Acute respiratory distress syndrome (ARDS)

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Acute respiratory distress syndrome (ARDS)

Question

What is acute respiratory distress syndrome?

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Answer

Acute respiratory distress syndrome (ARDS) is a life-threatening condition caused by widespread inflammation of the lungs. This inflammation causes fluid to leak from small blood vessels in the lungs. As a result, fluid builds up in the air sacs (alveoli) and other lung tissue. When the air sacs fill with fluid, the lungs can no longer fill properly with air and the lungs become stiff. This makes breathing very difficult.

In most cases, the cause of ARDS can't be determined. Doctors refer to this as idiopathic ARDS. Known causes of ARDS include:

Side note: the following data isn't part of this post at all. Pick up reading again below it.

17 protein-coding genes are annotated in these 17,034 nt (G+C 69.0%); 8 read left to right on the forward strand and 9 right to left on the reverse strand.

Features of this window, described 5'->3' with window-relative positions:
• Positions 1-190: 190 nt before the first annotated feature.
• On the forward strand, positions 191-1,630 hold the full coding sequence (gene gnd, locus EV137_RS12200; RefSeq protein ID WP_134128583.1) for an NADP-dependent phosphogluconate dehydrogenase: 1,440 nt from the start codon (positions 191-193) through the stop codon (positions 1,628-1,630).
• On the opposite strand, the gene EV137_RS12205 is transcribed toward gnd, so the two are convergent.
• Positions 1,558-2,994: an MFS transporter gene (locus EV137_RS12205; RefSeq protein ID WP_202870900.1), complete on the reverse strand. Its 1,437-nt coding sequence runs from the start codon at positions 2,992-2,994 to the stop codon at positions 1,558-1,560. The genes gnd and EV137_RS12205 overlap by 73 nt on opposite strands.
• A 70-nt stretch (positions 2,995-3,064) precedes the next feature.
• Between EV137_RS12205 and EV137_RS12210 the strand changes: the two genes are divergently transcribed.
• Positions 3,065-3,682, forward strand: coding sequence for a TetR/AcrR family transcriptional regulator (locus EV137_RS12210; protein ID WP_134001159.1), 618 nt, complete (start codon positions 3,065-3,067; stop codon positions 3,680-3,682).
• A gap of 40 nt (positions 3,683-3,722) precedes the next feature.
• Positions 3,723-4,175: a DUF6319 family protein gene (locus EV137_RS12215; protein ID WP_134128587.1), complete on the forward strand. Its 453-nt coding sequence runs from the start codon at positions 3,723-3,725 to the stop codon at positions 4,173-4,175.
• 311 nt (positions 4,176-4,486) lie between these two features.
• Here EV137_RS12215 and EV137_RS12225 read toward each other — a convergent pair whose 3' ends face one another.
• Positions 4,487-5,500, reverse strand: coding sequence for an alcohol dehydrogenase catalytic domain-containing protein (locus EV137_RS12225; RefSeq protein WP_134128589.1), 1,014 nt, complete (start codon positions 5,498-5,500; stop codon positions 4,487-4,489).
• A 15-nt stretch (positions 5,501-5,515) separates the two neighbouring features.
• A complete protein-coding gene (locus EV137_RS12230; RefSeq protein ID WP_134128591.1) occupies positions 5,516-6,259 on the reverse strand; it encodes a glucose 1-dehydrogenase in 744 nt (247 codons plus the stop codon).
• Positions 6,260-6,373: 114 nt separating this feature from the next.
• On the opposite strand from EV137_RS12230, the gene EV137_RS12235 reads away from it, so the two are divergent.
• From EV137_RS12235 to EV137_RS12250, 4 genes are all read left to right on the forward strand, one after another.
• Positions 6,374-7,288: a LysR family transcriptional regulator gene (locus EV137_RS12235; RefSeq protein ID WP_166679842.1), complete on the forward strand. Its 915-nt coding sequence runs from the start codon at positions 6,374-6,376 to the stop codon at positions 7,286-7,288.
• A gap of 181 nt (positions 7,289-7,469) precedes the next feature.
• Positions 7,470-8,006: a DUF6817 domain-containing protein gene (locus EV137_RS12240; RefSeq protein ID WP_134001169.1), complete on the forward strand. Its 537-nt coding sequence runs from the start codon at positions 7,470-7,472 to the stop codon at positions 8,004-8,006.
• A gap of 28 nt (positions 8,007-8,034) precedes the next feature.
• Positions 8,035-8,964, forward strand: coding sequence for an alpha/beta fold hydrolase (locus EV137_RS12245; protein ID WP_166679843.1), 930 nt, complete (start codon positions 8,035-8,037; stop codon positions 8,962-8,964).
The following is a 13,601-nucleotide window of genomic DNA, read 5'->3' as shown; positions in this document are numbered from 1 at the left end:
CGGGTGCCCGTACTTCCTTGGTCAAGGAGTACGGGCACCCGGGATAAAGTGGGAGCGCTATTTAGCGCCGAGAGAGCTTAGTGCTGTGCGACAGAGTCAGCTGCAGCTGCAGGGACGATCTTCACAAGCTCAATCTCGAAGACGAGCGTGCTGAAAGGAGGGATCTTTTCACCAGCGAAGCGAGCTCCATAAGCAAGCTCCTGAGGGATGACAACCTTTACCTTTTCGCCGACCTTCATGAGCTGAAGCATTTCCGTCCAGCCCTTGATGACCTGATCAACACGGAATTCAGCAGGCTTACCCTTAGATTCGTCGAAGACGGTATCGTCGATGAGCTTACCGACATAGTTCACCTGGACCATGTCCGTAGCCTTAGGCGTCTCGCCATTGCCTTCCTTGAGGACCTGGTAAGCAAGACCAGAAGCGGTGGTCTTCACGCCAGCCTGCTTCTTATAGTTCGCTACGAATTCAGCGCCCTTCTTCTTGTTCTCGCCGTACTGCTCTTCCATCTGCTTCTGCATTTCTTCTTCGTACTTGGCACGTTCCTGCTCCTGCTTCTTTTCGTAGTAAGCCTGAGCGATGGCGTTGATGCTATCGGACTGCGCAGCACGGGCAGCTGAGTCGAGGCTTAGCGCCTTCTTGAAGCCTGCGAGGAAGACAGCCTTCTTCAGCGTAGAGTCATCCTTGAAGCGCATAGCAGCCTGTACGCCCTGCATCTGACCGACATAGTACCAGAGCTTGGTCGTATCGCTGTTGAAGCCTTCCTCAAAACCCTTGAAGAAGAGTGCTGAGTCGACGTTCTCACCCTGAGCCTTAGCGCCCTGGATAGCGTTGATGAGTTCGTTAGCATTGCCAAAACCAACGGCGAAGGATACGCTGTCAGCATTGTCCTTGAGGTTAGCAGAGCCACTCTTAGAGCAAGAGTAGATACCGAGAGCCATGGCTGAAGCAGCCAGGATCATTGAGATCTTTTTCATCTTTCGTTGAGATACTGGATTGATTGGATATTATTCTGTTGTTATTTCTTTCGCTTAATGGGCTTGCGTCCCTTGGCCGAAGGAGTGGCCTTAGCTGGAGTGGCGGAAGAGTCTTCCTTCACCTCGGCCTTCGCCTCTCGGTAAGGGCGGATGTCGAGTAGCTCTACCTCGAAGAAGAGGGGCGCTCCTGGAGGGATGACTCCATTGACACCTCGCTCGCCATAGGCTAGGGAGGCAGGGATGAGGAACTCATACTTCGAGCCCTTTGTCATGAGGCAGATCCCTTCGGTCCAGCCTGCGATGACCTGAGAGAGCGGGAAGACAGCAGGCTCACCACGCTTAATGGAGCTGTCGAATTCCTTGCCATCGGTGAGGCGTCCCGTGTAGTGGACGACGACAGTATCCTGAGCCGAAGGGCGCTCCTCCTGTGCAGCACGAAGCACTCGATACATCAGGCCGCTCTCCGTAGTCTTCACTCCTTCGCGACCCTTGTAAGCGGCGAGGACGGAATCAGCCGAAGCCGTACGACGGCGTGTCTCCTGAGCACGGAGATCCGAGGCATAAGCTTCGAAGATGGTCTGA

• Severe pneumonia
  • Chemical inhalation, such as ammonia
  • Near drowning
  • Adverse drug reaction affecting the lungs
  • Overwhelming heart failure with fluid (edema) in the lungs
  • Widespread infection in the body (sepsis)

The main symptom of ARDS is severe shortness of breath. This may develop within minutes or gradually over a few days. A doctor may confirm a diagnosis of ARDS by:

  • A chest X-ray
  • Arterial blood gas analysis, which measures the oxygen content in blood

Treatment depends on the underlying cause but may include:

  • A breathing machine (mechanical ventilation) until the lungs heal
  • Supplemental oxygen

If the cause is sepsis, additional treatment is with antibiotics. The medication drotrecogin alfa (Xigris) also is effective in treating some people with sepsis-induced ARDS.

Last Updated: 05/15/2006
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